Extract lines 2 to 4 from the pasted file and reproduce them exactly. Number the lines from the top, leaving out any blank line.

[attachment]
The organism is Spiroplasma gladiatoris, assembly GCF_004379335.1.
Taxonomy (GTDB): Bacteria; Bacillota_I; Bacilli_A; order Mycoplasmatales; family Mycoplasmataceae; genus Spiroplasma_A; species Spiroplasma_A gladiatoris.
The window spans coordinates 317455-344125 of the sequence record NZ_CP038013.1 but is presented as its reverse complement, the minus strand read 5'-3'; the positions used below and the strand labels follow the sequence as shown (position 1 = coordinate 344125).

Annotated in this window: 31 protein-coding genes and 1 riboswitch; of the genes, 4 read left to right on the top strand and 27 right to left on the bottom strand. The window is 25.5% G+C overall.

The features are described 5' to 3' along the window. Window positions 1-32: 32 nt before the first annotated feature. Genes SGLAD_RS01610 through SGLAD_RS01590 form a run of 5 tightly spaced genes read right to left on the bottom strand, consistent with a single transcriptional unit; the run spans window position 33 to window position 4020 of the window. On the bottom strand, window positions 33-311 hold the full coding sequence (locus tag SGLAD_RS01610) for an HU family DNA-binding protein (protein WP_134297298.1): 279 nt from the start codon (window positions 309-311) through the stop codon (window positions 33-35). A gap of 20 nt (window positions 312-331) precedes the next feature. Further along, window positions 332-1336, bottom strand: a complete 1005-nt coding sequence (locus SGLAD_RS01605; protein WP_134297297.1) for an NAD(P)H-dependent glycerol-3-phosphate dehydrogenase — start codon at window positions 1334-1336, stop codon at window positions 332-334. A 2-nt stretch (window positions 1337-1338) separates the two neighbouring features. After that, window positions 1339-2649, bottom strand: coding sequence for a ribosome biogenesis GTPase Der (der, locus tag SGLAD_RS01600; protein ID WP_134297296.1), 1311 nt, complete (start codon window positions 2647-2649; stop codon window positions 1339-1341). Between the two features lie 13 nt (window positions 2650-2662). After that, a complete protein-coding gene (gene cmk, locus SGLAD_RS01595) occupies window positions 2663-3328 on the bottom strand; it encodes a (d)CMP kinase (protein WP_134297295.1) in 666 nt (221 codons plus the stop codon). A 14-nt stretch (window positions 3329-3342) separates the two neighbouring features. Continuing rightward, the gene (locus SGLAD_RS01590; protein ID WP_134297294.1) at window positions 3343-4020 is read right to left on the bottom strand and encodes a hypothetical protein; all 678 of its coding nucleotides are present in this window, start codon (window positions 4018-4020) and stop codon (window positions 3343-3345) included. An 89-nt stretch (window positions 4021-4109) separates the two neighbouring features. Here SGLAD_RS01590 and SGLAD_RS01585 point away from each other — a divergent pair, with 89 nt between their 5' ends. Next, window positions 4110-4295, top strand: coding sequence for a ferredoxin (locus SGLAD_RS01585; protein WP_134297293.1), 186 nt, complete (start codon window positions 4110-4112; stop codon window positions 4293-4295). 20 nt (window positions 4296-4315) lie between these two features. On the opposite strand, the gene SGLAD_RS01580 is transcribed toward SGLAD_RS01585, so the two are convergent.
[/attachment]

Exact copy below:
Taxonomy (GTDB): Bacteria; Bacillota_I; Bacilli_A; order Mycoplasmatales; family Mycoplasmataceae; genus Spiroplasma_A; species Spiroplasma_A gladiatoris.
The window spans coordinates 317455-344125 of the sequence record NZ_CP038013.1 but is presented as its reverse complement, the minus strand read 5'-3'; the positions used below and the strand labels follow the sequence as shown (position 1 = coordinate 344125).

Annotated in this window: 31 protein-coding genes and 1 riboswitch; of the genes, 4 read left to right on the top strand and 27 right to left on the bottom strand. The window is 25.5% G+C overall.